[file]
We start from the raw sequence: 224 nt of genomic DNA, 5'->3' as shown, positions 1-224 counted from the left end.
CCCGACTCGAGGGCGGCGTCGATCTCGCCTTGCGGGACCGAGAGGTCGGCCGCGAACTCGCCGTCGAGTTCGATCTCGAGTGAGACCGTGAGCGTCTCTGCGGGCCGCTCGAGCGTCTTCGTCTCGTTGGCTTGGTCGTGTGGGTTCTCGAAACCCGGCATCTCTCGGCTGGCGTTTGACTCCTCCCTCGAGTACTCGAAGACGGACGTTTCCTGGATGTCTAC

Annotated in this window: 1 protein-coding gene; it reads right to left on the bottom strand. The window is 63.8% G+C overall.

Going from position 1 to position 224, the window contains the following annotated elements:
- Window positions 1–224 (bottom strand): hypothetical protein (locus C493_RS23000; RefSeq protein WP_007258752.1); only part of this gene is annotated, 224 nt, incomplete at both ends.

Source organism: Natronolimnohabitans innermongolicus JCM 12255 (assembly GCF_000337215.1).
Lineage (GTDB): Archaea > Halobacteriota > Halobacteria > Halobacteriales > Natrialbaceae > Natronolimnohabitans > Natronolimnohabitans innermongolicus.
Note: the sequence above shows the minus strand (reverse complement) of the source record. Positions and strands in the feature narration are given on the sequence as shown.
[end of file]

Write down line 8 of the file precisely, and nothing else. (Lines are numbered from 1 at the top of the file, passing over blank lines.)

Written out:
Note: the sequence above shows the minus strand (reverse complement) of the source record. Positions and strands in the feature narration are given on the sequence as shown.